Emotions. Feelings. Uzbekistan
Community art can encourage positive changes on an individual, community, and local level. It can bring awareness to the community’s issues nationally and internationally while offering new perspectives. Additionally, it is a secure method for at-risk communities to express themselves and experiment with creativity, even without particular abilities.
This small compilation comprises collages and sketches by LGBTQ+ individuals in Uzbekistan who responded to our invitation and submitted their artwork. Through those artworks, they expressed a variety of emotions and feelings. They also discussed what it feels like to not be able to openly express all of these emotions in their everyday life.
“Such open calls, no matter their nature, can be a breath of fresh air for those who have isolated themselves due to external stress. When you are melancholic and can’t come out, it’s difficult to make yourself seen. This way you can safely express your opinion and get adequate feedback. It’s wonderful when nobody judges you and expressing yourself like this is wonderful too”.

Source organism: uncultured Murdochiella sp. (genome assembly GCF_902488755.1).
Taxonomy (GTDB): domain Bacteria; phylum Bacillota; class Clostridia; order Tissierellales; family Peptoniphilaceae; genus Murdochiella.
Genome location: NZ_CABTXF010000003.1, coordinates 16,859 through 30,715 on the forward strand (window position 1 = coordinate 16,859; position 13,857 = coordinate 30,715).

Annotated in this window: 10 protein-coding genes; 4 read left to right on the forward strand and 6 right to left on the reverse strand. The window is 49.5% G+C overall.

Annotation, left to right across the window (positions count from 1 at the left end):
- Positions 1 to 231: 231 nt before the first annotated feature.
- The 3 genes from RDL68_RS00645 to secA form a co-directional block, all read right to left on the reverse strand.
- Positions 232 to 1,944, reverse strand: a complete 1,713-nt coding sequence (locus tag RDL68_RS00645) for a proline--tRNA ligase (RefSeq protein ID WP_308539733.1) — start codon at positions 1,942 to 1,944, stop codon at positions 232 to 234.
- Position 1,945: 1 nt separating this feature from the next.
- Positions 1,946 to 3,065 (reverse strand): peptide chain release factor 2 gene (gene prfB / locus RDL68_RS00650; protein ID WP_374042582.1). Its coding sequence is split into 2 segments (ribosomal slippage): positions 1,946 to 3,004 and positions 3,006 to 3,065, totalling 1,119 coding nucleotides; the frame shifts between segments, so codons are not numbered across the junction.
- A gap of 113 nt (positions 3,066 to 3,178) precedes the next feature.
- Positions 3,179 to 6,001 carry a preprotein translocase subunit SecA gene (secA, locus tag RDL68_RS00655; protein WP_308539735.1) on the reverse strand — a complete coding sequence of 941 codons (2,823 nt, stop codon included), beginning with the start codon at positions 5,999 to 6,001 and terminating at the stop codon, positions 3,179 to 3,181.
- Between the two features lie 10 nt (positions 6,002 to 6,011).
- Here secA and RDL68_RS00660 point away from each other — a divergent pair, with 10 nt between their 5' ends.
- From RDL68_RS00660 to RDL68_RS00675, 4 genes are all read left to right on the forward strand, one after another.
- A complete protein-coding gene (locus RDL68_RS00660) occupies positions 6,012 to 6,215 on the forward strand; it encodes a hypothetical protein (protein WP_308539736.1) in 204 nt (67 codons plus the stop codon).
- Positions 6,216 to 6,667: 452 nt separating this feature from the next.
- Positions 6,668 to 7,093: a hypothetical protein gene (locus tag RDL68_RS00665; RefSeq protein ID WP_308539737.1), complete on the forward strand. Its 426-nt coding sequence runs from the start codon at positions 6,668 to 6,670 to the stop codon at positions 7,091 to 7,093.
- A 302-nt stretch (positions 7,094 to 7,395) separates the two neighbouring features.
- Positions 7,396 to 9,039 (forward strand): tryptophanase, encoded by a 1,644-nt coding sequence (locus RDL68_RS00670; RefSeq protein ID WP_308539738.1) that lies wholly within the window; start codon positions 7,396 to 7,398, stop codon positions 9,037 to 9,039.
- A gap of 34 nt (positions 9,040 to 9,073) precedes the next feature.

“I didn’t have the time or opportunity to be creative before. I was in prison. Now I began to draw and enjoyed it greatly, wanting to do it all the time, despite not drawing anything since finishing school. I couldn’t show how I felt at the time, so I only drew a lovely sunset at the top and unclear lines at the bottom. That’s what’s in my head now. I struggle with emotions, as I am prevented from openly displaying them. Especially love. In front of other people, you have to be a typical standard Uzbek guy”.
“I appreciate it when the queer community is given the opportunity to discuss not only safety and HIV/AIDS but also emotions and feelings, as these are significant too”.
“I portrayed despair in my collage. My own despair and the despondency of those surrounding me. Of people who live in my country and don’t have their own voice, who are compelled to perform tasks they do not wish to carry out, who execute actions at someone else’s orders that do not resonate with their inner selves. You move around empty, you feel empty…”
“This is the sea and I associate it with a sense of liberty. Fish just swim. They are free. The eye represents anxiety. I drew something I enjoy the most – freedom – and something that is always present with me and never fades – anxiety”.
“At first I wanted to call the picture I am / I exist. There’s a white canvas and coloured prints all around. After all, people also leave different prints on our clear ‘canvas of life’. The white spot in the middle is me or any of us. Sometimes you think, why does everything around have colour, and I don’t? But actually, we should remember that we are the ones who have the ability to shape our lives. We are like blank canvases, and it is up to us to add colour to them”.
“First I drew a spectrum of ‘pure’ emotions — pure anger, pure joy, and others. The colours mixed and created unpleasant shades – just like emotions mixing and producing something unclear and not always attractive”.